I’d been with my grandmother for two years. After her death, the family and I sold her house, and the money from the sale was split equally between her two grandchildren; myself and my cousin, Roe. Plus, her other assets were substantial, and I was left a large inheritance. I invested a lot of the money, used some to purchase extra wine racks and two more wine machines, and bought a nice house for myself in Glendale County where I now live. I studied in France for six months then came home to really grow my business. It’s going swimmingly well, I live in a nice neighborhood, I have more money than I can possibly spend in a lifetime, and I’m at peace. There’s only one thing that could make my life perfect and that would be having Vincent in it once again. Alas, I think that is but a pipe dream, so I will have to be content with what I have, and what I do have is plentiful.
So, let’s talk wine, shall we?
To get good wine, you must start out with good product. It’s best to grow it yourself and give it the royal treatment. A garden and vineyard must be given lots of TLC.
Once harvested, the fruit must be squished to get as much juice out as possible. Squishing fruit is a physical, painstaking process. I mean, it has to really be squished.
As I’ve said, squishing grapes is also a slippery activity, which means it’s super messy. I suggest wearing something you don’t mind getting all kinds of gunk on, such as an old swimsuit. Hell, better yet, do it in your all-together. After all, who’s to tell? Just make sure you don’t live next door to someone named Tom, if you catch my meaning.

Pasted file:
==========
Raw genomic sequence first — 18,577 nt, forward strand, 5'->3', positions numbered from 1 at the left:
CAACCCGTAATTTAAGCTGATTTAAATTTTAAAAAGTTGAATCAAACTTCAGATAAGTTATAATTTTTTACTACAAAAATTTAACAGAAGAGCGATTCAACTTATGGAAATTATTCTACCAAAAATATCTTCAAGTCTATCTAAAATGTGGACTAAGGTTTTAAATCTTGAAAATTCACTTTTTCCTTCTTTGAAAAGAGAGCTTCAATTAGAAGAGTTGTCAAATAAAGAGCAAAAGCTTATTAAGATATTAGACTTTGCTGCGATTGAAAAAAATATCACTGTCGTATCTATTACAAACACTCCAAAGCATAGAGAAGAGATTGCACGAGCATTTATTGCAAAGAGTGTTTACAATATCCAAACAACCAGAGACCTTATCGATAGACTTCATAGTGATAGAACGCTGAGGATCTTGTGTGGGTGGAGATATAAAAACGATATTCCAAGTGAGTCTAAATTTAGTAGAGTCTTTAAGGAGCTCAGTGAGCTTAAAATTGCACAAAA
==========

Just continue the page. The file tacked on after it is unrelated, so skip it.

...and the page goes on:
Now, go rinse yourself off because you’re going to be sticky and covered in muck. It’s time to get that wine made. Give the wheel a spin and slowly start feeding what you’ve squished through the machine. It’ll strain out all the pulp and other stuff that’s not wanted in the wine. Once the basket is empty, the machine will crunch on for quite a while. After that, grab your clean bottles and fill them up. Ah, but it’s not time to drink it, so don’t even consider opening them. The wine needs to age in nice, wooden racks and barrels for a good long time before it’s fit to drink. As long as it’s stored properly, it’ll age nicely. The longer it ages, the better. Patience is definitely a virtue in this case.
And so, there it is. That is my life and I’m happy for the most part. It is a lonely one, but I do keep busy. Perhaps one day, I’ll adopt a child. But first, I might do a bit of traveling. I’m in no hurry to make those decisions so I suppose we’ll just see what time can tell.